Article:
Parker Solar Probe

From Simple English Wikipedia, the free encyclopedia

Parker Solar Probe[1] is a NASA robotic space probe heading towards the outer corona of the Sun.[2][3][4] It will reach to within 8.86 solar radii (6.2 million kilometers or 3.85 million miles) from the "surface" of the Sun and is currently the fastest spacecraft ever built[5] and will travel, at closest approach, as fast as 700,000 km/h (430,000 mph).[6]

Overview[change | change source]

It was launched on August 12, 2018.[7] This was the first time a NASA spacecraft was named after a living person, honoring physicist Eugene Parker.[8]

A memory card having the names of over 1.1 million people was mounted on a plaque and installed below the spacecraft’s high-gain antenna on May 18, 2018.[9]

The card also contains photos of Parker, professor emeritus at the University of Chicago, and a copy of his 1958 scientific paper.

Special Material Technology[change | change source]

Because of how close the probe will be to the Sun, it will experience very high temperatures. To make sure that the probe is not damaged by the hot environment, engineers had to design a special shield to protect the sensitive components on the probe. The shield is made up of five layers.[10] The outermost layer is a white ceramic layer which reflects away the Sun's rays. By reflecting the rays away, it prevents the shield from heating up too much. The second layer is a barrier layer which connects the ceramic layer to the middle layer. The middle layer is a carbon-carbon sheet which is very light and strong. This helps keep the shield in one piece. The fourth layer is a carbon foam which is very light and does not conduct heat well. This again helps with keeping the temperature low. The fifth and final layer is a second carbon sheet which makes the entire shield rigid enough for spaceflight.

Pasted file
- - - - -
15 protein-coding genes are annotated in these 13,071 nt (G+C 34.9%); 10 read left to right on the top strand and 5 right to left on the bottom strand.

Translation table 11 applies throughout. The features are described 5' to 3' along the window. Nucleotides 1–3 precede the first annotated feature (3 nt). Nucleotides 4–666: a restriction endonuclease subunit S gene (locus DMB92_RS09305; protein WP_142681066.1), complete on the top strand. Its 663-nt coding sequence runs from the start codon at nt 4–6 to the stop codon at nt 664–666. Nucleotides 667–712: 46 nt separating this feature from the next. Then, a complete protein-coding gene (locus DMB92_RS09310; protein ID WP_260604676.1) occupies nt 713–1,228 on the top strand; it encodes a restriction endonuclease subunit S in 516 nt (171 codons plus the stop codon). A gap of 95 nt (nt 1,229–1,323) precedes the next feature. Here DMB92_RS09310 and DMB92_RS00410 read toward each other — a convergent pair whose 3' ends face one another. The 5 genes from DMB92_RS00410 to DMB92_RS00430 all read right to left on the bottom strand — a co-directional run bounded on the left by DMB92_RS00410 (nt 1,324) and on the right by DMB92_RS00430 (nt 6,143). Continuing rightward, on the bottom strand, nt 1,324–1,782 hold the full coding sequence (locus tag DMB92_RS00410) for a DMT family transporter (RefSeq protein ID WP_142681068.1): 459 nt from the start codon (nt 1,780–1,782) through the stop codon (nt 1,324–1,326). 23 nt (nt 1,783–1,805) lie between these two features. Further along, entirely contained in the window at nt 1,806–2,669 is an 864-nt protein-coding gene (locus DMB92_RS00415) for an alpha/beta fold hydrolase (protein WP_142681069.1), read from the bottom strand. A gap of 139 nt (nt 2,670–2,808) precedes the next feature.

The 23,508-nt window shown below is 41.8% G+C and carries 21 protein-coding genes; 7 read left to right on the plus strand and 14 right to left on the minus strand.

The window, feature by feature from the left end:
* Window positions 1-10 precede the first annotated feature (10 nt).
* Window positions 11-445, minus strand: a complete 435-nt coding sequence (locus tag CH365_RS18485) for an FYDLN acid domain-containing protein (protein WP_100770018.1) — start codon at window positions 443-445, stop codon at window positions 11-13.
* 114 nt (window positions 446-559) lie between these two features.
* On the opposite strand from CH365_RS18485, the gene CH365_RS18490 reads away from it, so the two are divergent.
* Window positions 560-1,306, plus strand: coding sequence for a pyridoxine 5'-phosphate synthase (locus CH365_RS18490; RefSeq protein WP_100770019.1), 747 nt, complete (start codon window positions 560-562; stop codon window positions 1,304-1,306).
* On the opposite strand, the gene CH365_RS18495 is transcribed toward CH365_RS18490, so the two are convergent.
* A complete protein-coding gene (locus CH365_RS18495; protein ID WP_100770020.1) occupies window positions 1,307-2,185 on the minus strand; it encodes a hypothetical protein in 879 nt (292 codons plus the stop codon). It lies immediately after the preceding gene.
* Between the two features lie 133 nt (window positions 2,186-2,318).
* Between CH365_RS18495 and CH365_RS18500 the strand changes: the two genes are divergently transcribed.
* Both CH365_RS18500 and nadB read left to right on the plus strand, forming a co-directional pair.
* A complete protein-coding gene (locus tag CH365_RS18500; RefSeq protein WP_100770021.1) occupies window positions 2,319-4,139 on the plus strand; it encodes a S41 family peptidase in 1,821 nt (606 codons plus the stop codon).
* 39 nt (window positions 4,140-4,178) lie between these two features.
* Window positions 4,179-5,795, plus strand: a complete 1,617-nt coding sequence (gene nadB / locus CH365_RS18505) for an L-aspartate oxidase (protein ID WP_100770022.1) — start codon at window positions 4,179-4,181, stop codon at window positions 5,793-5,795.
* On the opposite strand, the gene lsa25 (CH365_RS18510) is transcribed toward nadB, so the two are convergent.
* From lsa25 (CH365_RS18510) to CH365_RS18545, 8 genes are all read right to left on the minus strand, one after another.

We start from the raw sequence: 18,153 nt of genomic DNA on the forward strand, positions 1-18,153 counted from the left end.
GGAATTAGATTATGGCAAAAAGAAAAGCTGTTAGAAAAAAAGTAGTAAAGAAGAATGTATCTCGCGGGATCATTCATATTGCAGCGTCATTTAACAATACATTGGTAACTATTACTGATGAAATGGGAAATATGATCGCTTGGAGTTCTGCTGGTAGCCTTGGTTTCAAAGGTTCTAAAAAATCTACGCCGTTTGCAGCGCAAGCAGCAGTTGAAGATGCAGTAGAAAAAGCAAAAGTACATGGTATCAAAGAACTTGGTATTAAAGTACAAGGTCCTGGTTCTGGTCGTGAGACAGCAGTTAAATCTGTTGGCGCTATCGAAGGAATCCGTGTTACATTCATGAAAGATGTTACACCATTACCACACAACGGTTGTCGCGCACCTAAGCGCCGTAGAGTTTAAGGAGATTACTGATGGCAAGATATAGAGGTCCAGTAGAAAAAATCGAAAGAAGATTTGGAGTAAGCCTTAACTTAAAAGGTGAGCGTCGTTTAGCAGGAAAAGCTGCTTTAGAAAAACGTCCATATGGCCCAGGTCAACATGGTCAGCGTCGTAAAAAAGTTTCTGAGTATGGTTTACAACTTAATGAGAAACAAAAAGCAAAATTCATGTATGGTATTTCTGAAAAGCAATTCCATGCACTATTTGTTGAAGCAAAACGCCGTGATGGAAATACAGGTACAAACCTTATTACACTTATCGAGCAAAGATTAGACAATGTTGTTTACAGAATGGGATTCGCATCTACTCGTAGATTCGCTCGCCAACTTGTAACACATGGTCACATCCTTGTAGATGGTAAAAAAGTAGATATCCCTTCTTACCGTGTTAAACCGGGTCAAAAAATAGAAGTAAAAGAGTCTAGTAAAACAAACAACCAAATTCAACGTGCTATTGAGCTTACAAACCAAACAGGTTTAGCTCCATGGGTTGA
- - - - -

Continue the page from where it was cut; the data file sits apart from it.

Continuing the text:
Since the probe was launched from a rocket, it was very important to minimize its weight. If it was too heavy, the rocket would not be able to launch it far enough to complete its mission. Because of the well engineered materials in the shield, the entire shield only weighs 73 kg. That is about the same weight as an average adult human.

References[change | change source]

  1. Clark, Stuart (July 22, 2018). "Parker Solar Probe: set the controls for the edge of the sun..." The Guardian.
  2. Chang, Kenneth (August 11, 2018). "NASA Delays Parker Solar Probe Launch". The New York Times. Retrieved August 11, 2018.
  3. Chang, Kenneth (May 31, 2017). "Newly Named NASA Spacecraft Will Aim Straight for the Sun". New York Times. Retrieved June 1, 2017.
  4. Applied Physics Laboratory (November 19, 2008). "Feasible Mission Designs for Solar Probe Plus to Launch in 2015, 2016, 2017, or 2018" (PDF). Johns Hopkins University. Archived from the original (.PDF) on April 18, 2016. Retrieved February 27, 2010. {{cite journal}}: Cite journal requires |journal= (help)
  5. Tony Phillips (June 10, 2010). "NASA Plans to Visit the Sun". NASA. Archived from the original on January 16, 2019. Retrieved June 2, 2017.
  6. Garner, Rob (August 9, 2018). "Parker Solar Probe: Humanity's First Visit to a Star". NASA. Archived from the original on June 5, 2017. Retrieved August 9, 2018.
  7. Chang, Kenneth (August 12, 2018). "Parker Solar Probe Launches on NASA Voyage to 'Touch the Sun'". The New York Times. Retrieved August 12, 2018.
  8. "NASA Renames Solar Probe Mission to Honor Pioneering Physicist Eugene Parker". NASA. May 31, 2017. Retrieved May 31, 2017.
  9. "NASA's Solar Parker Probe To Carry Over 1.1 Million Names To The Sun". Headlines Today. Archived from the original on August 10, 2018. Retrieved August 10, 2018.
  10. "How NASA will shield solar probe from crazy heat |". 10 August 2018. Retrieved 2020-11-29.